Kent Nerburn is an author and sculptor, a husband, grandfather and long-time advocate for Native Americans. This week, 65-year-old Nerburn also is an Internet sensation.You can read one version of the story at Snopes, but I'm hoping some reader of this blog will know of an audio link (it may be at T.A.L., but I can't find it with a keyword search and can't remember the program title).
A poignant essay Nerburn penned more than 15 years ago about his time as a Minneapolis cab driver has made that thoroughly 21st century leap: It's gone viral. His piece has been reprinted on Huffington Post and Snopes.com (which confirmed that, yes, it really happened!), shared nearly 40,000 times on Facebook and viewed more than 780,000 times on Zenmoments.org.
Most sites have titled it "The Cab Ride" or The Taxi Driver," but Nerburn's original title reflects the soul-filled insights of a man with a doctoral degree in religious studies. He calls it: "And where there is sadness, joy."..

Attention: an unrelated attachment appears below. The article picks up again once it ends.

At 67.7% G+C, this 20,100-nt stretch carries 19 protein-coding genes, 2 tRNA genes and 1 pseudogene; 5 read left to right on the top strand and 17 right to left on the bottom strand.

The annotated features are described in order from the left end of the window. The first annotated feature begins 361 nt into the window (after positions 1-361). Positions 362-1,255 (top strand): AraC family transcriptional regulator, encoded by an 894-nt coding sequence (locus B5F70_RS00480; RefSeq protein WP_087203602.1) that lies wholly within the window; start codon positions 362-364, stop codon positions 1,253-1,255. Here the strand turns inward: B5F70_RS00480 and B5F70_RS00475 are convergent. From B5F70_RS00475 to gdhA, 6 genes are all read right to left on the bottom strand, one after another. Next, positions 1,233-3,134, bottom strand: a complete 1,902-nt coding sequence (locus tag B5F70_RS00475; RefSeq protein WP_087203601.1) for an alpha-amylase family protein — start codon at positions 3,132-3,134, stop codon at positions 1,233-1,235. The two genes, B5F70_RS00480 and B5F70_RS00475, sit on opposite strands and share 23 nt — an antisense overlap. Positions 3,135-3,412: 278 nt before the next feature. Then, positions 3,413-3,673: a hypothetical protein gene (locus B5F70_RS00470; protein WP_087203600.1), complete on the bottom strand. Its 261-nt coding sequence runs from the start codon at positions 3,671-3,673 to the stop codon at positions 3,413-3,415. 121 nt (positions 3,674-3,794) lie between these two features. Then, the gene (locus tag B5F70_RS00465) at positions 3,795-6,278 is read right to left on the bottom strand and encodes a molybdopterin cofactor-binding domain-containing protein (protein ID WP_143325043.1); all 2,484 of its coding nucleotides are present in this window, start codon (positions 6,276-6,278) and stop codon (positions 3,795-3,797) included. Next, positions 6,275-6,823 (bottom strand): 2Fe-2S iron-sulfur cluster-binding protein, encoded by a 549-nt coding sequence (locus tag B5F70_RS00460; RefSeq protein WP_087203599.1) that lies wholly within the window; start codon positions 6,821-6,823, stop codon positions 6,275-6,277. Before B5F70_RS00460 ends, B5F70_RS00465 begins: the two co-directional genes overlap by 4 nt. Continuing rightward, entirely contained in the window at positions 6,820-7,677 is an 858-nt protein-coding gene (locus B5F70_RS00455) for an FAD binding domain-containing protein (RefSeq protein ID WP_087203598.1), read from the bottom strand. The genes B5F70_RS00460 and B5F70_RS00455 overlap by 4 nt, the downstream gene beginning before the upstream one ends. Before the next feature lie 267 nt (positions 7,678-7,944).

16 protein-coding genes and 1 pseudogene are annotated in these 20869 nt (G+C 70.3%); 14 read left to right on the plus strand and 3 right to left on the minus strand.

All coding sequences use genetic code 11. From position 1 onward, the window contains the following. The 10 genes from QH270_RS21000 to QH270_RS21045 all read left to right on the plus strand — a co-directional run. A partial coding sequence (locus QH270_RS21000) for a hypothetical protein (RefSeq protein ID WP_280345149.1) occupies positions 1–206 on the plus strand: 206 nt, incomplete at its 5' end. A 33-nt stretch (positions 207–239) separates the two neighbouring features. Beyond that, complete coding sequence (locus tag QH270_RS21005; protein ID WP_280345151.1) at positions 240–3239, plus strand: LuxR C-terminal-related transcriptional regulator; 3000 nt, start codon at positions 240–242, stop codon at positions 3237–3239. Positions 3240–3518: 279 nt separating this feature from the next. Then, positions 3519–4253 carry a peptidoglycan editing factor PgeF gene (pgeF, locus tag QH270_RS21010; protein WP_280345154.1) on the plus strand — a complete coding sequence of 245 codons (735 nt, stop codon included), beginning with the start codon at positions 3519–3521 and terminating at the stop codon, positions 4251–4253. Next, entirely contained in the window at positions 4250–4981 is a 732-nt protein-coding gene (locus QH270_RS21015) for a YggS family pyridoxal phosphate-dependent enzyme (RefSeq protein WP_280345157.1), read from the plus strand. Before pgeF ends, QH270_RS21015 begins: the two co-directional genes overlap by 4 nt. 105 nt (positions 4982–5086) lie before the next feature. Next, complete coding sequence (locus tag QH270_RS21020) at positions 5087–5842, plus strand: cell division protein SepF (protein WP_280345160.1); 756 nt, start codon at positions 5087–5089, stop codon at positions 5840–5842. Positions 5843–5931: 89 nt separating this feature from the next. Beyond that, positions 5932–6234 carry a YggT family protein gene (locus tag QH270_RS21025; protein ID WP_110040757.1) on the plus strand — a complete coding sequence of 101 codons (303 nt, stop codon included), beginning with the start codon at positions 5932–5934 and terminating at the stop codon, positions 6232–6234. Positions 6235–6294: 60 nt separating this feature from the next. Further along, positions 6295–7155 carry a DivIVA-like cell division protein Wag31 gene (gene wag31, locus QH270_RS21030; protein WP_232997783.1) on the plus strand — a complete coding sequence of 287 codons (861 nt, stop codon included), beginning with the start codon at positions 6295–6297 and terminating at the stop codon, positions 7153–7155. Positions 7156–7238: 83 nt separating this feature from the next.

When in his late 30s and single, Nerburn worked as a sculptor, but it was tough to make ends meet. He started driving a cab during the night shift. One night, he responded to a call at 2:30 a.m. from someone living at a four-plex near the University of Minnesota...
When he arrived, all he saw was a single light in a ground-floor window. He almost drove away, afraid, but something kept him there. He walked to the door and knocked. A frail elderly woman stood before him with her suitcase...
11 May 2012
A poignant story about a cab ride
I first heard the story perhaps ten years ago, I believe on This American Life - a simple, brief story about an elderly lady taking a ride in a taxicab. It was incredibly touching. Later I heard (?where) that it was fiction disguised as a true story. Now, a report in the StarTribune indicates that it was, in fact, a true story, and that the author was in fact a cab driver: